Getting Seeds to Stick to Bread

In a recent thread on My Nebraska Kitchen, the issue of how to get seeds to stick to bread came up.

So, today I tried an experiment.

I made a batch of Chicago-style hot dog buns (the KAF recipe), making 12 buns. (We like our buns a little smaller than what the recipe suggests.) I divided them into six pairs, and each pair got a different method for sticking poppy seeds to the bun:

  • Water
  • Seeds on the bottom
  • Oil
  • Egg White
  • Milk
  • Honey (diluted with water)

All six treatments were done right after shaping and allowed to final proof for about an hour. I left the ones with the seeds on the bottom sit that way for about 45 minutes, then rolled them over so the seeds were on top. Here’s how they looked just before going into the oven:

Buns before baking

Here’s how they looked when they came out of the oven. (The order I listed them in above is not the order they are on the pan.):

Buns after baking

I let them cool for an hour and then tried to see how easily the seeds came off each type. So, how well did each method work?

The oil treatment fared the worst. I can brush the seeds off fairly easily.

The others all did better, I’d rank the ‘seeds on bottom’ and ‘honey’ methods as being the most stuck down, with the other three just slightly behind them.

There are a few other methods I might try another time, but for now I’d recommend using some honey and water to stick your seeds down.

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Published:September 6, 2017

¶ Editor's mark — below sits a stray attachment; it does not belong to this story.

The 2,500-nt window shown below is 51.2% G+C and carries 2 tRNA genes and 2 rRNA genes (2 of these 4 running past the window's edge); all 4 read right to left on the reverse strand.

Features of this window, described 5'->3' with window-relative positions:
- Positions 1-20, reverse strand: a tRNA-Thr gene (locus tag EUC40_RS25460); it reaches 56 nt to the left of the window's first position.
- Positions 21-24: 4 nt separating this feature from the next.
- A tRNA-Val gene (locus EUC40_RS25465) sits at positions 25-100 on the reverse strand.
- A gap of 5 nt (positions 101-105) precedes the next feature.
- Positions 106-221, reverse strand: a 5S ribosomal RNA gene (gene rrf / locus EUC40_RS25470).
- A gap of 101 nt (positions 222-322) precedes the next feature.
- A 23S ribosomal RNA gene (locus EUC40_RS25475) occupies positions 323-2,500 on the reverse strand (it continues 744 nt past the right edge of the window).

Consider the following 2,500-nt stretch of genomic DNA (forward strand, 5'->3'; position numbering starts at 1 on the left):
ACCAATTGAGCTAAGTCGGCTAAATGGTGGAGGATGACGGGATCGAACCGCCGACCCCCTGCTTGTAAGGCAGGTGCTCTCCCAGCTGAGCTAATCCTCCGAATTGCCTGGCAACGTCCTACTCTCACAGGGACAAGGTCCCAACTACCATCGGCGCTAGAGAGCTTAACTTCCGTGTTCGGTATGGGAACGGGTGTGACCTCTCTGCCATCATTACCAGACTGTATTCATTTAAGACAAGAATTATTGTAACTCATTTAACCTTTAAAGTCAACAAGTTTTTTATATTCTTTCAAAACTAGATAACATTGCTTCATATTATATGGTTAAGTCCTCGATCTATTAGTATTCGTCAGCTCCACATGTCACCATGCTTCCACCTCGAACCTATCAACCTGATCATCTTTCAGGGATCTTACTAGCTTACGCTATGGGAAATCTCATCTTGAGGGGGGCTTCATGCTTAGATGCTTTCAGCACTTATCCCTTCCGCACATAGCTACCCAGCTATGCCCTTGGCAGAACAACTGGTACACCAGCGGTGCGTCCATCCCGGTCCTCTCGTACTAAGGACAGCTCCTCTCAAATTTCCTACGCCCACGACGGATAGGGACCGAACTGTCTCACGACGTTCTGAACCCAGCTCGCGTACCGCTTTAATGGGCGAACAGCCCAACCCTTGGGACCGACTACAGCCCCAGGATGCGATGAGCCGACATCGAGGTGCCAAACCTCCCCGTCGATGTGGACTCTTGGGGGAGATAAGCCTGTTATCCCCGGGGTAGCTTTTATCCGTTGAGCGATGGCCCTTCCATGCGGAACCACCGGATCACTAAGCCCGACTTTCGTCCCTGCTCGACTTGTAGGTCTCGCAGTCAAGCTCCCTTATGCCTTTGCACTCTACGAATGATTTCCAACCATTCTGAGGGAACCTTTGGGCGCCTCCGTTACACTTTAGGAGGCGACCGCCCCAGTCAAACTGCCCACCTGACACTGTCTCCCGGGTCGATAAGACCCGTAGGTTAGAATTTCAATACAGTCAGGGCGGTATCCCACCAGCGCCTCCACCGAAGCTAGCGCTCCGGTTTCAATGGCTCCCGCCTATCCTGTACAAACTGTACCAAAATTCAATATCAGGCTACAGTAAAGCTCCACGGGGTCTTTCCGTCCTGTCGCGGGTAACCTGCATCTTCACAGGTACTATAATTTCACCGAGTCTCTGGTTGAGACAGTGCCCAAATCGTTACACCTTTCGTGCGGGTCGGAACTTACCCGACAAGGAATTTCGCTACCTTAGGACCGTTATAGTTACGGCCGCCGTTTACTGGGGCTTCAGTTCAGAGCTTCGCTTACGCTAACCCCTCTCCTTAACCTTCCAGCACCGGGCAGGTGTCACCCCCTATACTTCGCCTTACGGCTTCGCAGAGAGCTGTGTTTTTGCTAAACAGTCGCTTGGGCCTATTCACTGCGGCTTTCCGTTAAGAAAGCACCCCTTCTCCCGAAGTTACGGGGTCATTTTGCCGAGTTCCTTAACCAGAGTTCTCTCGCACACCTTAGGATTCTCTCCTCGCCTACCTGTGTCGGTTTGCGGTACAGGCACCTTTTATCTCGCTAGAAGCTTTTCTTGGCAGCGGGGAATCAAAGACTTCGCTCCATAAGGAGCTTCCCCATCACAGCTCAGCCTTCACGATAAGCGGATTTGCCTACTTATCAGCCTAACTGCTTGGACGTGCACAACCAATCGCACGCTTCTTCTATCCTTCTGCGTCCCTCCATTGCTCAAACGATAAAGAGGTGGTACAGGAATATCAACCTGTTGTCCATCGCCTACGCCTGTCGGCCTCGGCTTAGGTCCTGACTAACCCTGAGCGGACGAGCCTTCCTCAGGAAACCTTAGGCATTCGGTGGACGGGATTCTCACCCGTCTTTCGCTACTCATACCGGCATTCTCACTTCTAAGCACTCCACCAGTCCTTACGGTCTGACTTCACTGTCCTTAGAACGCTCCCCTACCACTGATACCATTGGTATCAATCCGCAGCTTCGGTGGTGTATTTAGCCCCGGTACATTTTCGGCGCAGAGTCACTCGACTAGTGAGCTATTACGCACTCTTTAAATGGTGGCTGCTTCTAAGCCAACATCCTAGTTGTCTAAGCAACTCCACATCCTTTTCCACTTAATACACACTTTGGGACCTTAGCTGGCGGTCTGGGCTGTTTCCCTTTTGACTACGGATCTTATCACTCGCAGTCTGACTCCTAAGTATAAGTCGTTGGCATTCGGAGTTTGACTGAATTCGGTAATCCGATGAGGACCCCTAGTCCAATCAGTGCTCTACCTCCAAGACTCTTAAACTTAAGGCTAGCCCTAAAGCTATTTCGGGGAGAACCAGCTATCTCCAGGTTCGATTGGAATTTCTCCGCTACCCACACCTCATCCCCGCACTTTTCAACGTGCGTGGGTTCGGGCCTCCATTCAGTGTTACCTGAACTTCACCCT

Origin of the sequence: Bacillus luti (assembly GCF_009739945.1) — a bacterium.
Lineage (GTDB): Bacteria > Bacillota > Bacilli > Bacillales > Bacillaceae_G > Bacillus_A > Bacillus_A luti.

Baking

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  • #8950
    Mike Nolan
    Keymaster

    In a recent thread on My Nebraska Kitchen, the issue of how to get seeds to stick to bread came up. So, today I tried an experiment. I made a batch of Chicago-style hot dog buns (the KAF recipe), maki
    [See the full post at: Getting Seeds to Stick to Bread]

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    #8955
    Italiancook
    Participant

    Thanks for the experiment, Mike. I always enjoy seeing photos on this site.

    #8956
    chocomouse
    Participant

    Interesting, Mike. Did you do a second egg wash on that pair after they came out of the oven, as KidPizza suggested? I’m not so sure about using honey on the rye, or any other savory, buns, but I might try it on one or two just to see.

    #8959
    Mike Nolan
    Keymaster

    No, I just did an egg wash, let it sit for a minute then sprinkled poppy seeds on.

    I’ve got one or two other ideas to try, I may do a followup experiment the next time I make hot dog buns. (We’ve been eating a lot of hot dogs lately because I made a big batch of tomato relish last week and it is SO GOOD on hot dogs when it’s fresh!)

    My wife agrees with me that other than the oil version, they all had the seeds stuck down fairly well.

    There really isn’t much honey in the honey wash, I couldn’t taste it on the bun I had for supper. (I had one from the honey group and one from the oil group, seeds kept falling off as I was eating the latter, so that method is a total failure.)

    #8983
    BakerAunt
    Participant

    I enjoyed reading and following in pictures the experiment. How much honey did you use and how much did you dilute it?

    Do you think this method might also work with whole grains sprinkled on top of loaves? Or do grains need a different approach?

    #8984
    Mike Nolan
    Keymaster

    Since it was just for 2 buns, probably less than a teaspoon of honey, diluted with about 2 teaspoons of hot water. Don’t see any reason why it wouldn’t work with whole grains or other sizes of seeds. I’ve used the water method successfully to stick rolled oats to loaves, and I’ve seen at least one recipe that suggested sticking them down with honey diluted in water, which is where I got the idea from.

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